I’m going to talk about something that rarely gets talked about when you’re a YouTuber, blogger and/or influencer… and that’s taxes!
What can you claim as a deductible? What can you not claim? What tips do I have to stay organized during tax season so I don’t get a huge tax bill (and an audit!)?
First thing first, social media influencers do have to pay taxes and if you’re serious about it, I highly recommend you treat it like a business.
If you’re earning money or receiving free gifts, yes, you do have to file it!
DISCLAIMER Before I continue, I need to disclose that I am not a licensed CPA. This post was written from my own personal experience with filing my taxes as a digital influencer, not from a professional perspective. If you need legal advice regarding your taxes, please consult with a licensed CPA or trusted tax preparer. I can only speak from my own experience. Also, please note that my advice and experience come from my residency, so income and taxes may vary depending on the country or state you reside.
Things you can deduct (typical tax deductions)
Such as apps used for photo editing (ie Lightroom) and video editing (final cut pro)
Anything technical I use for my business (ie: camera, SD cards, charger, computer)
3. Props for shoots & videos
For example, if I have to use flowers for a photoshoot, that’s tax-deductible
Percentage of my Wi-Fi I use at home
5. Percentage of my office space
I have a dedicated office that is specifically for working)
6. Office supplies
This also includes office snackies! Anything an employer would find in an office fridge, such as yogurt, bottled water, candy…. you can write off snacks for your office. I recommend ringing up separately)
7. Traveling for my business
Such as traveling to workshops, speaking engagements & photoshoots)
This includes workshops, courses & even subscriptions such as Kindle unlimited, LinkedIn learning & Skillshare
9. Percentage of my cell phone
Since it’s used for my business
10. Services used
Such as photography shoots & graphic design services
11. Website upkeep
This includes web hosting, domain renewal & WordPress theme)
If I’m doing giveaways… I can add expenses related to hosting that giveaway)
Things you cannot deduct
As much as I would LOVEEEE to be able to claim clothes I wear for videos and shoots, Uncle Sam says no. A U.S. Tax Court ruling in 2011 reaffirmed this tax law when a judge rejected a TV anchorwoman’s efforts to deduct tens of thousands of dollars in clothes she bought to wear on air. If you plan to wear the clothes outside of work… you can’t deduct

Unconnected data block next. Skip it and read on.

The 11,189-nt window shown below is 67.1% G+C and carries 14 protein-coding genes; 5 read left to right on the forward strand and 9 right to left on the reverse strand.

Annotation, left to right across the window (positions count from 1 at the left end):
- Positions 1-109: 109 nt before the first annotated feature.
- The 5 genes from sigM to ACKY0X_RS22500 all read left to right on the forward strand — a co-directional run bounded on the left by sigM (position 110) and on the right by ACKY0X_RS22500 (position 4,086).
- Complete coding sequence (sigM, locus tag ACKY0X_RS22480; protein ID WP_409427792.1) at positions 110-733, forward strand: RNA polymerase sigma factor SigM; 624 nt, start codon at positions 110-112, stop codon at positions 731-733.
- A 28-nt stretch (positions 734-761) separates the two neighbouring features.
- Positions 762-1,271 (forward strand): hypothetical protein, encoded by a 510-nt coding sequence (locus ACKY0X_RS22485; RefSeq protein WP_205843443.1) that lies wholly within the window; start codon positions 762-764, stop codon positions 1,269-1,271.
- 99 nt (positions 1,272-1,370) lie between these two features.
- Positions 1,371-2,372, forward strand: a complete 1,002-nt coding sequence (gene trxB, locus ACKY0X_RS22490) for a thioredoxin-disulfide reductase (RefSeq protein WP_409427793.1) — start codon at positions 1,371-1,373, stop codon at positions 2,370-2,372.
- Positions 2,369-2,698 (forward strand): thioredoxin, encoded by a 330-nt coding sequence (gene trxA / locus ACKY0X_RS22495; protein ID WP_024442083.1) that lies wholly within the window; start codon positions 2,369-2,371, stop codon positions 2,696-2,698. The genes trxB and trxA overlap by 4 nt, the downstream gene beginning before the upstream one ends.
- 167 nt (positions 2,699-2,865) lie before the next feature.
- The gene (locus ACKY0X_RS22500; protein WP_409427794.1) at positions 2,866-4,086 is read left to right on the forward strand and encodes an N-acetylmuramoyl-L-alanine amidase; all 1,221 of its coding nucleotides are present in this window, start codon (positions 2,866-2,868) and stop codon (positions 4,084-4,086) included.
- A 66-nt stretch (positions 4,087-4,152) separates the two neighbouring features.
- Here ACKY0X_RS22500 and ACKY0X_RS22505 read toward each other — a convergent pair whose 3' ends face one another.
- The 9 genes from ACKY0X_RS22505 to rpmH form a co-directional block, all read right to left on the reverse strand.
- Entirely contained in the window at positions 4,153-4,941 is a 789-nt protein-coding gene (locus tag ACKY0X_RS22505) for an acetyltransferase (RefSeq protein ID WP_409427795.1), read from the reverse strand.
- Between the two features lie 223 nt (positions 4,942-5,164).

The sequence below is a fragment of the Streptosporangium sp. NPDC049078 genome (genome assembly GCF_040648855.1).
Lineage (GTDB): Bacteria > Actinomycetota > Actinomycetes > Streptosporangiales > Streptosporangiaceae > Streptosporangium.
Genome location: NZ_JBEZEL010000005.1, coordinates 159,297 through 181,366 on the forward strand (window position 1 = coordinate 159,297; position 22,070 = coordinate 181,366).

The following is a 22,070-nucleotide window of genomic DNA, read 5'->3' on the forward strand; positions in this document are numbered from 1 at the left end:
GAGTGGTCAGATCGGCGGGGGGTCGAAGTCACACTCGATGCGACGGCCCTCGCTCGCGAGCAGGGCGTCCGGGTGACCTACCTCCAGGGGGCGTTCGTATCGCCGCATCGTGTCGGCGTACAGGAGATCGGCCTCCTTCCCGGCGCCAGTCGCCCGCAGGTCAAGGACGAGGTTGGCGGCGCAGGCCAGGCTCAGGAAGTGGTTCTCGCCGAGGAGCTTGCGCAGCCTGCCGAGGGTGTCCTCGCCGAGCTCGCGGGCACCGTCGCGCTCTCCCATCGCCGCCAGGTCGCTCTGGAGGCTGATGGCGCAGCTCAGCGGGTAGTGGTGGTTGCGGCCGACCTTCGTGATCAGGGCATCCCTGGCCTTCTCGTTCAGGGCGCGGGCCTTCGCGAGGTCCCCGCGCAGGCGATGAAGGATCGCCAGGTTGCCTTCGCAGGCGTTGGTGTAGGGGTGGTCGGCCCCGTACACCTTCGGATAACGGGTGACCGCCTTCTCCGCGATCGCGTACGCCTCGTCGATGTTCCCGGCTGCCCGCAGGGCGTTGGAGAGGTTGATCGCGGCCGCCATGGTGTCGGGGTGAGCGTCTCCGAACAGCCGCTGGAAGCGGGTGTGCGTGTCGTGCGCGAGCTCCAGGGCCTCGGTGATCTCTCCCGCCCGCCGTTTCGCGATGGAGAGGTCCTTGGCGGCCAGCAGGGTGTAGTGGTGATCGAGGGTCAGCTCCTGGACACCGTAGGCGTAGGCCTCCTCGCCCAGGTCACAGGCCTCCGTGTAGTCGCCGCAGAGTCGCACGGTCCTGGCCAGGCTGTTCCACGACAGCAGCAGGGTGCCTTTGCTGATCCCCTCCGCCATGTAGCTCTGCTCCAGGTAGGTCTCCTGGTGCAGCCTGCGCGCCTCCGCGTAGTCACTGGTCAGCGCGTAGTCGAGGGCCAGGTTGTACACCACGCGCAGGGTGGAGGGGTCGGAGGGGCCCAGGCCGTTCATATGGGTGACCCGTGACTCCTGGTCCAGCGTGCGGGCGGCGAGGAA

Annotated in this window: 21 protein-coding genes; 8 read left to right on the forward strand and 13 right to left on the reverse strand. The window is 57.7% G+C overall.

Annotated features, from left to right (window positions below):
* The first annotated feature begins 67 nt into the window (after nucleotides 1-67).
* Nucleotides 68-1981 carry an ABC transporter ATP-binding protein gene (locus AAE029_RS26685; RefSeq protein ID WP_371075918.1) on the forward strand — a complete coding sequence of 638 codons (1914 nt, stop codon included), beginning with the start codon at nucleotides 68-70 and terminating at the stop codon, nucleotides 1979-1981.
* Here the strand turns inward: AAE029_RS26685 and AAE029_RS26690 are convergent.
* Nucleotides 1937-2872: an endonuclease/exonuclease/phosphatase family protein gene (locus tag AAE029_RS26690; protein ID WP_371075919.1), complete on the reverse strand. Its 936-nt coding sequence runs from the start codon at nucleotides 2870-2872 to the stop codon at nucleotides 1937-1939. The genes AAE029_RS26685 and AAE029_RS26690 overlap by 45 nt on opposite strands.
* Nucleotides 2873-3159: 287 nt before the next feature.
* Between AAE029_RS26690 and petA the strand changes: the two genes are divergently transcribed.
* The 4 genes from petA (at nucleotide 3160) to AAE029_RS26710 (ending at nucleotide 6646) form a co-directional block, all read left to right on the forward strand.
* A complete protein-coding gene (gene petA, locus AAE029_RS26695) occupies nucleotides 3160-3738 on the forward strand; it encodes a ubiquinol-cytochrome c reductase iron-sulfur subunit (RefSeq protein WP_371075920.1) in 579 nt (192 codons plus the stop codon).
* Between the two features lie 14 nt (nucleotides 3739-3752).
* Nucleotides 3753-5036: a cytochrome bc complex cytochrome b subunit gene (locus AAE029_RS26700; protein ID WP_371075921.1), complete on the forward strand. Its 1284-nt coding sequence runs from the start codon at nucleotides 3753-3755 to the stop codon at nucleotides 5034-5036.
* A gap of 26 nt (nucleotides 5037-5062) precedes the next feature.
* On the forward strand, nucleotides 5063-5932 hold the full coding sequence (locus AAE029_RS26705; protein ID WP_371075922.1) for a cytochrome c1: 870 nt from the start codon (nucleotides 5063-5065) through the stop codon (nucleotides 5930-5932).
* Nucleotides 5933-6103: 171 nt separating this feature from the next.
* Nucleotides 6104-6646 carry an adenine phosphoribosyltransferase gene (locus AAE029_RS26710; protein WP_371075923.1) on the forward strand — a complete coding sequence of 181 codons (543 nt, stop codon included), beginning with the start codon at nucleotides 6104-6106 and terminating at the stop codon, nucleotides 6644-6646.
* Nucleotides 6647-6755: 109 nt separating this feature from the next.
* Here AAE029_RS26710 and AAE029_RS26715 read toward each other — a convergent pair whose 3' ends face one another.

Unfortunately, the money you use to look like a snack is not a valid business expense. You can write off makeup used for stage or photo shoots, but not if you wear the same makeup outside of work.
If you plan to wear your hair the same way outside of work (ie: wigs and extensions) then you cannot deduct
I learned that if it’s suitable for everyday use, it’s not a deductible!
Blogging as a business tips
Here are a few tips I recommend when it comes to your influencer business
Set yourself up as a business
Breonna Queen is a LLC. I pay quarterly taxes, have a business checking/saving account, business cards and I’m currently trying to build my business credit (yes, issa’ thing!). Treat your blog and influence as a business, not a hobby!
Save Money During Your Tax Filing By Staying Organized
Use apps like Wave Apps or Quickbooks to stay organized. Both apps have a receipt app so you can literally take photos of every business receipt and stay organized. Both apps also allow you to link your accounts and sync your transactions so you know your expenses and income.
Put away 20% for taxes
A good guesstimate for taxes you’ll be paying for the year is around 20% of your income so when tax season rolls around, you won’t be scrambling for the money when it’s time to pay the IRS. You may or may not end up paying the entire 20% depending on your business expenses, but it’s good to be prepared.